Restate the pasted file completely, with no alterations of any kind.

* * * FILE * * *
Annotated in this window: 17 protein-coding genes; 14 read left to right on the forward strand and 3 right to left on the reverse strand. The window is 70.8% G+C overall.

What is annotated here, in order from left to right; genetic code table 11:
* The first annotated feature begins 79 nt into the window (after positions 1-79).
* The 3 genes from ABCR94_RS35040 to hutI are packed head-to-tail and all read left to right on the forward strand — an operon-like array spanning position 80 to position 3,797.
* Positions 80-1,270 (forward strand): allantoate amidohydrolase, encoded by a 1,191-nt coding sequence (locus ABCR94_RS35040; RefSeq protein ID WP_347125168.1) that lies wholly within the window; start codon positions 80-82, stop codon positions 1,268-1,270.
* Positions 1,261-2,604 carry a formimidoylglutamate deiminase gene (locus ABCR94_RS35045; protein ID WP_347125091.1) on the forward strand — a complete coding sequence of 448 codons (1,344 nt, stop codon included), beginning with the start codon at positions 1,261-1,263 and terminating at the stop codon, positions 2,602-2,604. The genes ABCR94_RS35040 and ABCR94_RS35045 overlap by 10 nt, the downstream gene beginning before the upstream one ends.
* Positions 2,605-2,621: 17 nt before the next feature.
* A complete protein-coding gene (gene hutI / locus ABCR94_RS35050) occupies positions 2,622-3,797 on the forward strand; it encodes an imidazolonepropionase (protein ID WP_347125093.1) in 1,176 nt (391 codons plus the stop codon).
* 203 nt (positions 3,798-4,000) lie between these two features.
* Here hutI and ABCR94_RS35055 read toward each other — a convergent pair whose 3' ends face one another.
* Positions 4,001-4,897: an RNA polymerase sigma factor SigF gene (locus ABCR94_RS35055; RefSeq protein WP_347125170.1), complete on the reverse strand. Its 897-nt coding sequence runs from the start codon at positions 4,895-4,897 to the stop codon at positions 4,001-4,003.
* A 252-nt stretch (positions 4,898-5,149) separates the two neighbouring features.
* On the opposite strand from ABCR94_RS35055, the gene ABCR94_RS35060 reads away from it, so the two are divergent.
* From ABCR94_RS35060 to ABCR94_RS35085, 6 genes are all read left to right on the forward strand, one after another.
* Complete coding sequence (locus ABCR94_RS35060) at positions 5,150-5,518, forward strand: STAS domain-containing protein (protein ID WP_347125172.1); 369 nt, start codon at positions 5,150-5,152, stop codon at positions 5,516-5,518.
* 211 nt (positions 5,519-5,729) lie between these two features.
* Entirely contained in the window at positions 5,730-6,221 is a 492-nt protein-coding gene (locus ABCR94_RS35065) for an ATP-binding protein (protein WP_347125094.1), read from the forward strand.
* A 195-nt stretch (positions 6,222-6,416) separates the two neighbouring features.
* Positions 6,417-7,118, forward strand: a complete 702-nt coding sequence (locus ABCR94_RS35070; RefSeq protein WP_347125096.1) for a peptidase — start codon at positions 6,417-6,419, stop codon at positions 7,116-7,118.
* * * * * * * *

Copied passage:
Annotated in this window: 17 protein-coding genes; 14 read left to right on the forward strand and 3 right to left on the reverse strand. The window is 70.8% G+C overall.

What is annotated here, in order from left to right; genetic code table 11:
* The first annotated feature begins 79 nt into the window (after positions 1-79).
* The 3 genes from ABCR94_RS35040 to hutI are packed head-to-tail and all read left to right on the forward strand — an operon-like array spanning position 80 to position 3,797.
* Positions 80-1,270 (forward strand): allantoate amidohydrolase, encoded by a 1,191-nt coding sequence (locus ABCR94_RS35040; RefSeq protein ID WP_347125168.1) that lies wholly within the window; start codon positions 80-82, stop codon positions 1,268-1,270.
* Positions 1,261-2,604 carry a formimidoylglutamate deiminase gene (locus ABCR94_RS35045; protein ID WP_347125091.1) on the forward strand — a complete coding sequence of 448 codons (1,344 nt, stop codon included), beginning with the start codon at positions 1,261-1,263 and terminating at the stop codon, positions 2,602-2,604. The genes ABCR94_RS35040 and ABCR94_RS35045 overlap by 10 nt, the downstream gene beginning before the upstream one ends.
* Positions 2,605-2,621: 17 nt before the next feature.
* A complete protein-coding gene (gene hutI / locus ABCR94_RS35050) occupies positions 2,622-3,797 on the forward strand; it encodes an imidazolonepropionase (protein ID WP_347125093.1) in 1,176 nt (391 codons plus the stop codon).
* 203 nt (positions 3,798-4,000) lie between these two features.
* Here hutI and ABCR94_RS35055 read toward each other — a convergent pair whose 3' ends face one another.
* Positions 4,001-4,897: an RNA polymerase sigma factor SigF gene (locus ABCR94_RS35055; RefSeq protein WP_347125170.1), complete on the reverse strand. Its 897-nt coding sequence runs from the start codon at positions 4,895-4,897 to the stop codon at positions 4,001-4,003.
* A 252-nt stretch (positions 4,898-5,149) separates the two neighbouring features.
* On the opposite strand from ABCR94_RS35055, the gene ABCR94_RS35060 reads away from it, so the two are divergent.
* From ABCR94_RS35060 to ABCR94_RS35085, 6 genes are all read left to right on the forward strand, one after another.
* Complete coding sequence (locus ABCR94_RS35060) at positions 5,150-5,518, forward strand: STAS domain-containing protein (protein ID WP_347125172.1); 369 nt, start codon at positions 5,150-5,152, stop codon at positions 5,516-5,518.
* 211 nt (positions 5,519-5,729) lie between these two features.
* Entirely contained in the window at positions 5,730-6,221 is a 492-nt protein-coding gene (locus ABCR94_RS35065) for an ATP-binding protein (protein WP_347125094.1), read from the forward strand.
* A 195-nt stretch (positions 6,222-6,416) separates the two neighbouring features.
* Positions 6,417-7,118, forward strand: a complete 702-nt coding sequence (locus ABCR94_RS35070; RefSeq protein WP_347125096.1) for a peptidase — start codon at positions 6,417-6,419, stop codon at positions 7,116-7,118.